More information about this protein can be found at Protein of the Month: ATP Synthases [PUBMED:].
The mapping between Pfam and Gene Ontology is provided by InterPro. If you use this data please cite InterPro.
|Molecular function||metal ion binding (GO:0046872)|
|nucleotide binding (GO:0000166)|
Below is a listing of the unique domain organisations or architectures in which this domain is found. More...
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1Cannot generate PP/Heatmap alignments for seeds; no PP data available
Key: available, not generated, — not available.
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|Author:||Sonnhammer ELL, Bateman A|
|Number in seed:||126|
|Number in full:||30268|
|Average length of the domain:||229.00 aa|
|Average identity of full alignment:||24 %|
|Average coverage of the sequence by the domain:||26.96 %|
|HMM build commands:||
build method: hmmbuild -o /dev/null HMM SEED
search method: hmmsearch -Z 23193494 -E 1000 --cpu 4 HMM pfamseq
|Family (HMM) version:||15|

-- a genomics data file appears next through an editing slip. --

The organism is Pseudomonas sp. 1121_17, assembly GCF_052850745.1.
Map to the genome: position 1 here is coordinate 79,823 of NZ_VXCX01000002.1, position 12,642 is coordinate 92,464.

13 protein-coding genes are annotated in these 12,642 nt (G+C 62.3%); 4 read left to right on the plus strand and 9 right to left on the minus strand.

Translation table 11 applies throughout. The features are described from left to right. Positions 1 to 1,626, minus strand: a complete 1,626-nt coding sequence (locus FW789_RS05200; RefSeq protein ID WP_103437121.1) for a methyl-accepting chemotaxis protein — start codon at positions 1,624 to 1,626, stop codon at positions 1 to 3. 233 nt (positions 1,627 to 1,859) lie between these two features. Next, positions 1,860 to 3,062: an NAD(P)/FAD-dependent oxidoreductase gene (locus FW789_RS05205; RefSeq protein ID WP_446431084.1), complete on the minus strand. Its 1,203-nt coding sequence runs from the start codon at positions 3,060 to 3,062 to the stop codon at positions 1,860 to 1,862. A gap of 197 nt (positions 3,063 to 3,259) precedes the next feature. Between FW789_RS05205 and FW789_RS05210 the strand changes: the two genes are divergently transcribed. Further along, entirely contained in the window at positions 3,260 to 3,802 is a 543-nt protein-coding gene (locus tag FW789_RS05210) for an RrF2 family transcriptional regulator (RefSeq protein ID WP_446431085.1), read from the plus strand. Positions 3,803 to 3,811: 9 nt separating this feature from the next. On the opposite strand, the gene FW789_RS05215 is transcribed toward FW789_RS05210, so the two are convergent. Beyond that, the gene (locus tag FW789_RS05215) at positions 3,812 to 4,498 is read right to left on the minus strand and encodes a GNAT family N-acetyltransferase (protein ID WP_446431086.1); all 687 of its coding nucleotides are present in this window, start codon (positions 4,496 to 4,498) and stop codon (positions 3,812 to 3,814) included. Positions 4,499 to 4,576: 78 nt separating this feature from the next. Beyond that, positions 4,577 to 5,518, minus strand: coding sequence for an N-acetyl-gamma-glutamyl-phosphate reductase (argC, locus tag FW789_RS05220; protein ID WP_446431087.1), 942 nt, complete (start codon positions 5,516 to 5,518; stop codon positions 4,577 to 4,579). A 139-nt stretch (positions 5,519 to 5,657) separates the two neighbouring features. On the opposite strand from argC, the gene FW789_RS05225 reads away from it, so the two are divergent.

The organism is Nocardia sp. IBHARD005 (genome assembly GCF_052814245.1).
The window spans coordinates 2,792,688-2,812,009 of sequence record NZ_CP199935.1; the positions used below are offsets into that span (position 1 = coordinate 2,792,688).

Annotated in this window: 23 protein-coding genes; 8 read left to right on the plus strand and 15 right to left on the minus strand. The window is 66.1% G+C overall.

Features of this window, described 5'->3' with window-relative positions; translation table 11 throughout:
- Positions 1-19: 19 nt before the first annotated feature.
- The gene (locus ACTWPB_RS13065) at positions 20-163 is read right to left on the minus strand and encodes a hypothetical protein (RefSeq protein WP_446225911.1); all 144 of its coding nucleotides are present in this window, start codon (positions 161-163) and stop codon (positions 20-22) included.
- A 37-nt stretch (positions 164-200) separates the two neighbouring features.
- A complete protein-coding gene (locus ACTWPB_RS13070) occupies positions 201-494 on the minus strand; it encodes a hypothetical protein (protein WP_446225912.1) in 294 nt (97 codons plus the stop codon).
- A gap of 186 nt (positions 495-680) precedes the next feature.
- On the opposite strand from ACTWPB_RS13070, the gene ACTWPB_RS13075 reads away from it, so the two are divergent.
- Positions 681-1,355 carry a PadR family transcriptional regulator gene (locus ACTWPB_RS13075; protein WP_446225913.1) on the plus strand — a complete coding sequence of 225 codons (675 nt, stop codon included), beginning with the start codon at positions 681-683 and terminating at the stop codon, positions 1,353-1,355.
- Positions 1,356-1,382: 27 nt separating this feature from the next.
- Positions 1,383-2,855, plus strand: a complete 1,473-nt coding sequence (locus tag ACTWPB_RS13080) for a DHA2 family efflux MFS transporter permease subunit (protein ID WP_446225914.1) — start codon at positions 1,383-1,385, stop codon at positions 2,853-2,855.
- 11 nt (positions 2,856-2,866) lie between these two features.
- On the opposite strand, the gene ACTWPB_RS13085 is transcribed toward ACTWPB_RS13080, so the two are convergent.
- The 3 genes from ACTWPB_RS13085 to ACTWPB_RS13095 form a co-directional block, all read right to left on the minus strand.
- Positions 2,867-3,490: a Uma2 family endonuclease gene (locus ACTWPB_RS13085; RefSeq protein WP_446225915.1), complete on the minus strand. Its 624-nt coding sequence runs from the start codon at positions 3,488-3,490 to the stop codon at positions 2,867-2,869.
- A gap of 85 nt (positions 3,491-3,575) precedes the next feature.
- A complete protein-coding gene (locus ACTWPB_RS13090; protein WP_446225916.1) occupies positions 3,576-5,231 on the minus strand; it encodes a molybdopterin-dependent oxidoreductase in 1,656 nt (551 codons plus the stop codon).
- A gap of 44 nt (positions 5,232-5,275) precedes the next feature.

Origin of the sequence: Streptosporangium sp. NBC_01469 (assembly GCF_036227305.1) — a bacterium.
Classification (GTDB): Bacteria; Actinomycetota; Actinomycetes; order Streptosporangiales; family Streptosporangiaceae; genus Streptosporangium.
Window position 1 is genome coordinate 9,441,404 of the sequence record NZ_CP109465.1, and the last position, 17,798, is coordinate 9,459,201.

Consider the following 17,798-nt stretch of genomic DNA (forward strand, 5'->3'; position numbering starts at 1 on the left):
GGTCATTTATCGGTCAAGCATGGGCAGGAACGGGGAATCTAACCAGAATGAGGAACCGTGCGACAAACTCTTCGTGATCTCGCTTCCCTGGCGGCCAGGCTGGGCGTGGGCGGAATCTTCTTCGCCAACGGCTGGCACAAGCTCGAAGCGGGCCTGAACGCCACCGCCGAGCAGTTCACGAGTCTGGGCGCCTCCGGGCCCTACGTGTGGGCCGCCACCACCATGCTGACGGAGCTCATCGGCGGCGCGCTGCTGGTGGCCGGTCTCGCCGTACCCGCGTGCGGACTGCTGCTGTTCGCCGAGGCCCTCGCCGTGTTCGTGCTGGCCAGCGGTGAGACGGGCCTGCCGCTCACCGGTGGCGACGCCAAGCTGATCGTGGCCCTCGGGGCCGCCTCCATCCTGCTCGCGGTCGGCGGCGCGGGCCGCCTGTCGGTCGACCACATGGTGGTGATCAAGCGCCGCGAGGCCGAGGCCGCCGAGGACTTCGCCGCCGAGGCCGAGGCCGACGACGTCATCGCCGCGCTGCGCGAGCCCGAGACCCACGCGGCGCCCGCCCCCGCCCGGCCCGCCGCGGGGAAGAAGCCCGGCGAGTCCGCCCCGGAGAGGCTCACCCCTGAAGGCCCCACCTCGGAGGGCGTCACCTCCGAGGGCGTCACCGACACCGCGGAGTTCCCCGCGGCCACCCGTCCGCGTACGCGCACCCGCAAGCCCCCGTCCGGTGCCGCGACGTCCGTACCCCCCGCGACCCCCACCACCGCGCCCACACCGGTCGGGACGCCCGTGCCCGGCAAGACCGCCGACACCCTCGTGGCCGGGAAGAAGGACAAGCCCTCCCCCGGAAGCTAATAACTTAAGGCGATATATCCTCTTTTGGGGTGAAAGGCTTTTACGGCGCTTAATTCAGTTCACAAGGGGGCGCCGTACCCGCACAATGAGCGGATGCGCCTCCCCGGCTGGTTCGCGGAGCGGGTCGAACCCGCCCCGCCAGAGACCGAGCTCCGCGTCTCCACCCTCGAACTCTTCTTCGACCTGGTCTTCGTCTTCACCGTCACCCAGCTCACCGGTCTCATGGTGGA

|Download:||download the raw HMM for this family|
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Unmapped species names
The tree is built by looking at each sequence in the full alignment for the family. We take the name of the species given by UniProt and try to map that to the full taxonomic tree from NCBI. In some cases, the name chosen by UniProt does not map to any node in the NCBI tree, perhaps because the chosen name is listed as a synonym or a misspelling in the NCBI taxonomy.
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The tree shows the occurrence of this domain across different species. More...
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For all of the domain matches in a full alignment, we count the number that are found on all sequences in the alignment. This total is shown in the purple box.